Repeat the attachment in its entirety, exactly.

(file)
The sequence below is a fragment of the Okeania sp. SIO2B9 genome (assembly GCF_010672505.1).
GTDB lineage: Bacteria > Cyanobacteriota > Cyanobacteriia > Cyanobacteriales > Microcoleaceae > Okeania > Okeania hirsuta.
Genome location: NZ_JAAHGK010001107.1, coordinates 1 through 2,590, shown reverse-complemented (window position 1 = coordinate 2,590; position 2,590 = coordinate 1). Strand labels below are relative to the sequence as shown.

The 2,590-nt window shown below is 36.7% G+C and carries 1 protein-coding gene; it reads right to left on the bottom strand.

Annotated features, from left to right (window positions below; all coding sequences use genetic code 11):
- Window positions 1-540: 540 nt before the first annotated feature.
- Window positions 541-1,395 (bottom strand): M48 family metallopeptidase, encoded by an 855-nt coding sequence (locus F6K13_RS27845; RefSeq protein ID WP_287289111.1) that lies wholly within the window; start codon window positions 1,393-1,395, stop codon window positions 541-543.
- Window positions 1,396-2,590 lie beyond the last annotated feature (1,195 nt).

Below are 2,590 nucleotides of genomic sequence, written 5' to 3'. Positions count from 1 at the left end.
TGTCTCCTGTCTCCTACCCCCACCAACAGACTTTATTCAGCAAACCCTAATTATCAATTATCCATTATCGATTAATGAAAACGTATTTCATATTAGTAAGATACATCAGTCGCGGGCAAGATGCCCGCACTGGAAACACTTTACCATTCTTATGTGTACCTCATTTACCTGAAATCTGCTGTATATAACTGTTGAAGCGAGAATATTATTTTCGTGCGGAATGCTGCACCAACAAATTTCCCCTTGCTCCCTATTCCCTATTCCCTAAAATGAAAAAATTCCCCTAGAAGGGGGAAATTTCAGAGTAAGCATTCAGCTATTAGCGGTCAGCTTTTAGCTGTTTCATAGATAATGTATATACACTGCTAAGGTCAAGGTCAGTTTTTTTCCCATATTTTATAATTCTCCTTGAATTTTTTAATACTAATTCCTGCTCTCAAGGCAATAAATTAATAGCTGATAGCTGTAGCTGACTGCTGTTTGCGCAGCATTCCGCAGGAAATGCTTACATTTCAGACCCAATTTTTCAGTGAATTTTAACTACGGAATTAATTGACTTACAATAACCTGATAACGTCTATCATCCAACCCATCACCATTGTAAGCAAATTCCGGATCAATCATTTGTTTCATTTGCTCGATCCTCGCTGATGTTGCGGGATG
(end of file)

The sequence below is a fragment of the Okeania sp. SIO2B9 genome (assembly GCF_010672505.1).
GTDB lineage: Bacteria > Cyanobacteriota > Cyanobacteriia > Cyanobacteriales > Microcoleaceae > Okeania > Okeania hirsuta.
Genome location: NZ_JAAHGK010001107.1, coordinates 1 through 2,590, shown reverse-complemented (window position 1 = coordinate 2,590; position 2,590 = coordinate 1). Strand labels below are relative to the sequence as shown.

The 2,590-nt window shown below is 36.7% G+C and carries 1 protein-coding gene; it reads right to left on the bottom strand.

Annotated features, from left to right (window positions below; all coding sequences use genetic code 11):
- Window positions 1-540: 540 nt before the first annotated feature.
- Window positions 541-1,395 (bottom strand): M48 family metallopeptidase, encoded by an 855-nt coding sequence (locus F6K13_RS27845; RefSeq protein ID WP_287289111.1) that lies wholly within the window; start codon window positions 1,393-1,395, stop codon window positions 541-543.
- Window positions 1,396-2,590 lie beyond the last annotated feature (1,195 nt).

Below are 2,590 nucleotides of genomic sequence, written 5' to 3'. Positions count from 1 at the left end.
TGTCTCCTGTCTCCTACCCCCACCAACAGACTTTATTCAGCAAACCCTAATTATCAATTATCCATTATCGATTAATGAAAACGTATTTCATATTAGTAAGATACATCAGTCGCGGGCAAGATGCCCGCACTGGAAACACTTTACCATTCTTATGTGTACCTCATTTACCTGAAATCTGCTGTATATAACTGTTGAAGCGAGAATATTATTTTCGTGCGGAATGCTGCACCAACAAATTTCCCCTTGCTCCCTATTCCCTATTCCCTAAAATGAAAAAATTCCCCTAGAAGGGGGAAATTTCAGAGTAAGCATTCAGCTATTAGCGGTCAGCTTTTAGCTGTTTCATAGATAATGTATATACACTGCTAAGGTCAAGGTCAGTTTTTTTCCCATATTTTATAATTCTCCTTGAATTTTTTAATACTAATTCCTGCTCTCAAGGCAATAAATTAATAGCTGATAGCTGTAGCTGACTGCTGTTTGCGCAGCATTCCGCAGGAAATGCTTACATTTCAGACCCAATTTTTCAGTGAATTTTAACTACGGAATTAATTGACTTACAATAACCTGATAACGTCTATCATCCAACCCATCACCATTGTAAGCAAATTCCGGATCAATCATTTGTTTCATTTGCTCGATCCTCGCTGATGTTGCGGGATG